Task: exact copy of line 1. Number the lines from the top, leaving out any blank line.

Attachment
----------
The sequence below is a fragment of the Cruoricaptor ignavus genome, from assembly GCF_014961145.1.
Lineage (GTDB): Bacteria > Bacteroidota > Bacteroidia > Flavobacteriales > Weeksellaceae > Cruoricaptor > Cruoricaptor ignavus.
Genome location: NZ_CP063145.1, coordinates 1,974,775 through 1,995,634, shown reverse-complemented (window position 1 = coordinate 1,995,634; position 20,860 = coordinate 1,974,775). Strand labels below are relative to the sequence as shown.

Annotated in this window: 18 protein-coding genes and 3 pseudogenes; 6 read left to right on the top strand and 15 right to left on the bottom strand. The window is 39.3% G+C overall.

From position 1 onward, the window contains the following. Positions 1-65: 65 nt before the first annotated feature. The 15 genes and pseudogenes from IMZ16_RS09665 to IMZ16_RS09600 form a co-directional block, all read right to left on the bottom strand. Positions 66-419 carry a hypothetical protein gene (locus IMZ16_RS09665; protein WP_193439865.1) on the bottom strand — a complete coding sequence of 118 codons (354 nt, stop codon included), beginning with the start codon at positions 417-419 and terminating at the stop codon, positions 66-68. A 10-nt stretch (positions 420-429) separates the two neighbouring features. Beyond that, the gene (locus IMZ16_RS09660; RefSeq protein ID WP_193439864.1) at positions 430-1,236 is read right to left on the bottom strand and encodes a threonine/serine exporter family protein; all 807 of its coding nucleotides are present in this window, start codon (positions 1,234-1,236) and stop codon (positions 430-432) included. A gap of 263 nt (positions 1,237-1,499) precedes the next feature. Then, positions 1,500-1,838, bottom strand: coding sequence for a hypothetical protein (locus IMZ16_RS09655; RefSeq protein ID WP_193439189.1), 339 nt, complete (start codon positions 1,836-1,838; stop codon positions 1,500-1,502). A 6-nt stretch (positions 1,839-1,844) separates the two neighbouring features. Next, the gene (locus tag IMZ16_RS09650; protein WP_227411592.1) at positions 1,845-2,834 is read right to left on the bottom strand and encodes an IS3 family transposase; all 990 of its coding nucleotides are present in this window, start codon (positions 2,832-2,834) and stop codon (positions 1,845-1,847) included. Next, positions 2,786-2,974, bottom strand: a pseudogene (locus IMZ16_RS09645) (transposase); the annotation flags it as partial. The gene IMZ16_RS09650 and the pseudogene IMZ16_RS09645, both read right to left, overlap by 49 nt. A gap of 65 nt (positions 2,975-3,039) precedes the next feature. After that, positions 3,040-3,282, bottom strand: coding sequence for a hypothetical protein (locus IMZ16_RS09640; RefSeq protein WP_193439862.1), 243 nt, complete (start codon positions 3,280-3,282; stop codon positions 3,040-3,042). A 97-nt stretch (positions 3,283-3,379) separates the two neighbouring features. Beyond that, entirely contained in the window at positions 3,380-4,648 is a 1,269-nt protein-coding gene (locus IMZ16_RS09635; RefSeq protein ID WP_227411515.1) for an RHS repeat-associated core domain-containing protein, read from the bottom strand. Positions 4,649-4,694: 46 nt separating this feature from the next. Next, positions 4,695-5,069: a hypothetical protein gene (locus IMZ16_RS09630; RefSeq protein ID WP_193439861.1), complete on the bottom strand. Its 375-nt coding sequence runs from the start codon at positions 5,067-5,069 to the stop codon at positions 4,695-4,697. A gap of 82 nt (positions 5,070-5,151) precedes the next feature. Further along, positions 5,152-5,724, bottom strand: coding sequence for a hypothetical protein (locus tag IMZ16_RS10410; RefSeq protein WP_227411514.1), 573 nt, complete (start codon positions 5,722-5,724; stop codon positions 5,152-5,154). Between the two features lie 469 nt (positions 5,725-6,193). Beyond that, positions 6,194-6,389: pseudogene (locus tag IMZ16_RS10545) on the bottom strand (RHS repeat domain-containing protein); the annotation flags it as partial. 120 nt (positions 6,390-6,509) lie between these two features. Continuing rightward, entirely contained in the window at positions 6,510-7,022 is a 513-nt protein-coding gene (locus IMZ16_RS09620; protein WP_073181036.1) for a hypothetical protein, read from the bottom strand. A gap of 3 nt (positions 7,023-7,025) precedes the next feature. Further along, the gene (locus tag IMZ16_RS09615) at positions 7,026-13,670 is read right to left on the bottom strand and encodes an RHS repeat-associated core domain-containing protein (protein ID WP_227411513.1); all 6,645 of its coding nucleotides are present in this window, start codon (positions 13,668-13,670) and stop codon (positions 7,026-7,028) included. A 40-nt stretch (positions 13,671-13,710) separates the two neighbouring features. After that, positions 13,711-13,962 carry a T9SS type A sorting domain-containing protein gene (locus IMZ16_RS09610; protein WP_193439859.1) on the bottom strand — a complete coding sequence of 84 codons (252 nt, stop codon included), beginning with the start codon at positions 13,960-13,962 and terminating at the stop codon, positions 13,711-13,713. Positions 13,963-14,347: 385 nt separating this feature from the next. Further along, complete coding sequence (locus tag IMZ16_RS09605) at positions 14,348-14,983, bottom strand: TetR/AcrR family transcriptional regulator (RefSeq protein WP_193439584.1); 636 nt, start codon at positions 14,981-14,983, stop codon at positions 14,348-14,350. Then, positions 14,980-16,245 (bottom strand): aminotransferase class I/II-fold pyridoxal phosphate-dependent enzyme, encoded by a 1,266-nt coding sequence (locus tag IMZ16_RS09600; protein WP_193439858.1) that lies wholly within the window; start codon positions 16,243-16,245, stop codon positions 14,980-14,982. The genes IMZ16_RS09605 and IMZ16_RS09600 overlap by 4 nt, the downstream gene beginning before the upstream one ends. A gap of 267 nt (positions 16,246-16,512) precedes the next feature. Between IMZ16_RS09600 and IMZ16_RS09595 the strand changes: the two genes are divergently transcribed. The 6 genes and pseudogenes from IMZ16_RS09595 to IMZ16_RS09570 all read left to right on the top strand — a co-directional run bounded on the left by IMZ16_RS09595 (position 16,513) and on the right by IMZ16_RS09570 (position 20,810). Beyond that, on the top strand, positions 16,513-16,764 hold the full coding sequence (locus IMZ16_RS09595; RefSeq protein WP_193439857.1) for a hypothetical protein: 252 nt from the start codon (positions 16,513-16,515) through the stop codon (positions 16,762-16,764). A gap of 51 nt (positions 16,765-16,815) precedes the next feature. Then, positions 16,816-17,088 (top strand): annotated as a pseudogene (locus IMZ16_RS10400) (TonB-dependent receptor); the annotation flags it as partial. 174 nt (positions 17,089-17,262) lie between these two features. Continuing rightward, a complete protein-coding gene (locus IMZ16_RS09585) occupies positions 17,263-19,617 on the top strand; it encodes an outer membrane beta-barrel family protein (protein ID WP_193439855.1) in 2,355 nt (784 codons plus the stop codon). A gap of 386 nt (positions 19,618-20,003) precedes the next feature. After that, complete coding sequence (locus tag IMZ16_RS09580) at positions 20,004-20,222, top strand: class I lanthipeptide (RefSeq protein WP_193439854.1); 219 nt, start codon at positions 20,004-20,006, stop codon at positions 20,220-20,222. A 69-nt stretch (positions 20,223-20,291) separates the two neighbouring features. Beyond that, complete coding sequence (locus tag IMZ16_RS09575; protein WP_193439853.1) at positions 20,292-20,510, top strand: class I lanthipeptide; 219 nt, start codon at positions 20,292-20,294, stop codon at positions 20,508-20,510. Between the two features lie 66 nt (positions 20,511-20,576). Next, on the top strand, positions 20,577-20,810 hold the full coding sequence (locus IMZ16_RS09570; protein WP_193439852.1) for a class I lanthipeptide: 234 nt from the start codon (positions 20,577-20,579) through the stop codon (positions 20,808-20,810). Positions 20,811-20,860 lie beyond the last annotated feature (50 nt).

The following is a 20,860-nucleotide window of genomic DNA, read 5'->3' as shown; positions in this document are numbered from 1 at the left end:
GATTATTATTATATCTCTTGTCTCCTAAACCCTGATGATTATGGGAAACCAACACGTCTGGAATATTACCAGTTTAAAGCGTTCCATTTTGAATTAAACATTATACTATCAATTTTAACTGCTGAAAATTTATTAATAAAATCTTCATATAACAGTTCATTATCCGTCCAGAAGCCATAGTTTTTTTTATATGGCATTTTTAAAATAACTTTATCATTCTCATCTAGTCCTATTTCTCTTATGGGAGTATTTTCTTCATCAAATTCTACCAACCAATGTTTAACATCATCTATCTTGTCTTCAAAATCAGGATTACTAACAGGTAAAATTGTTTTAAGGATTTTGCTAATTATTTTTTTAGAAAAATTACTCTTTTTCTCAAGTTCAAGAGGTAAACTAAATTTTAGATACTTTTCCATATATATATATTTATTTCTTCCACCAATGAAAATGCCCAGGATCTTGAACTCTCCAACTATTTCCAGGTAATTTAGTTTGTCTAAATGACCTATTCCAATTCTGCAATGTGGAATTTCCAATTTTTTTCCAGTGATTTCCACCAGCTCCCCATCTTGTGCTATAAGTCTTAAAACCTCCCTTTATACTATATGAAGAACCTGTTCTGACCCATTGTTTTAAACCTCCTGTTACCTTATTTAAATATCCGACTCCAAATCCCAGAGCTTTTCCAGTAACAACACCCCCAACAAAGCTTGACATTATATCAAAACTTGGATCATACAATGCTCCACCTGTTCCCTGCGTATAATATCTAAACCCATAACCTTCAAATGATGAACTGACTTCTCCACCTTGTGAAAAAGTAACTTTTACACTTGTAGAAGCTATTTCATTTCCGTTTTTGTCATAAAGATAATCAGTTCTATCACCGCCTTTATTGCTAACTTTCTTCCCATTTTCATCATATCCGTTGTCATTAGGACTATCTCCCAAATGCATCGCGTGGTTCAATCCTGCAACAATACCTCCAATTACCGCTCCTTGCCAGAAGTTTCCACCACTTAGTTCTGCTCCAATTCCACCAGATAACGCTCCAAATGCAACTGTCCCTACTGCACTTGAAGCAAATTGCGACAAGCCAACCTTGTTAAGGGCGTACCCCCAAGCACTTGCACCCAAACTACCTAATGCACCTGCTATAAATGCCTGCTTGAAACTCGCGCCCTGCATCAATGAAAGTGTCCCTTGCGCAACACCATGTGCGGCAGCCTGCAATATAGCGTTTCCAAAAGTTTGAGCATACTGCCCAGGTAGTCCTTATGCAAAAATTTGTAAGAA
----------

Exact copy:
The sequence below is a fragment of the Cruoricaptor ignavus genome, from assembly GCF_014961145.1.